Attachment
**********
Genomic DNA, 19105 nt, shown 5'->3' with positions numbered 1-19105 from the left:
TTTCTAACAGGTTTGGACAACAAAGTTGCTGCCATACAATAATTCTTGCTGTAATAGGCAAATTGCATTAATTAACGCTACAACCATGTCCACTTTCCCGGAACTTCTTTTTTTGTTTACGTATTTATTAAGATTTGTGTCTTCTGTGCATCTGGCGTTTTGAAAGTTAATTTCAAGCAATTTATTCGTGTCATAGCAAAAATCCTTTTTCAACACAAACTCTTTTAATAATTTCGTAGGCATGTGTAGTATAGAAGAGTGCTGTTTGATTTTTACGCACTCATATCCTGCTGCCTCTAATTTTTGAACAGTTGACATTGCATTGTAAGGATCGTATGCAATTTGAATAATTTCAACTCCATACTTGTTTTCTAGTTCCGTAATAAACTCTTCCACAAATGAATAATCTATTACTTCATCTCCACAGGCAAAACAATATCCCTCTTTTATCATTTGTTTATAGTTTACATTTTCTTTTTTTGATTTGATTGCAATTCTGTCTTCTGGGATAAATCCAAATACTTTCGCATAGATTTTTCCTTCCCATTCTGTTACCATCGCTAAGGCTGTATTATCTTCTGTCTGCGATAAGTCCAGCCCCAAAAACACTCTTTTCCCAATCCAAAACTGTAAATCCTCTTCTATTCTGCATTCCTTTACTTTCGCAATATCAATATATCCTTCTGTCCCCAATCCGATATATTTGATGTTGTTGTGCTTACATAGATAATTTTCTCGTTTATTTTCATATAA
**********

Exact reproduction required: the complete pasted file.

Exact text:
Genomic DNA, 19105 nt, shown 5'->3' with positions numbered 1-19105 from the left:
TTTCTAACAGGTTTGGACAACAAAGTTGCTGCCATACAATAATTCTTGCTGTAATAGGCAAATTGCATTAATTAACGCTACAACCATGTCCACTTTCCCGGAACTTCTTTTTTTGTTTACGTATTTATTAAGATTTGTGTCTTCTGTGCATCTGGCGTTTTGAAAGTTAATTTCAAGCAATTTATTCGTGTCATAGCAAAAATCCTTTTTCAACACAAACTCTTTTAATAATTTCGTAGGCATGTGTAGTATAGAAGAGTGCTGTTTGATTTTTACGCACTCATATCCTGCTGCCTCTAATTTTTGAACAGTTGACATTGCATTGTAAGGATCGTATGCAATTTGAATAATTTCAACTCCATACTTGTTTTCTAGTTCCGTAATAAACTCTTCCACAAATGAATAATCTATTACTTCATCTCCACAGGCAAAACAATATCCCTCTTTTATCATTTGTTTATAGTTTACATTTTCTTTTTTTGATTTGATTGCAATTCTGTCTTCTGGGATAAATCCAAATACTTTCGCATAGATTTTTCCTTCCCATTCTGTTACCATCGCTAAGGCTGTATTATCTTCTGTCTGCGATAAGTCCAGCCCCAAAAACACTCTTTTCCCAATCCAAAACTGTAAATCCTCTTCTATTCTGCATTCCTTTACTTTCGCAATATCAATATATCCTTCTGTCCCCAATCCGATATATTTGATGTTGTTGTGCTTACATAGATAATTTTCTCGTTTATTTTCATATAA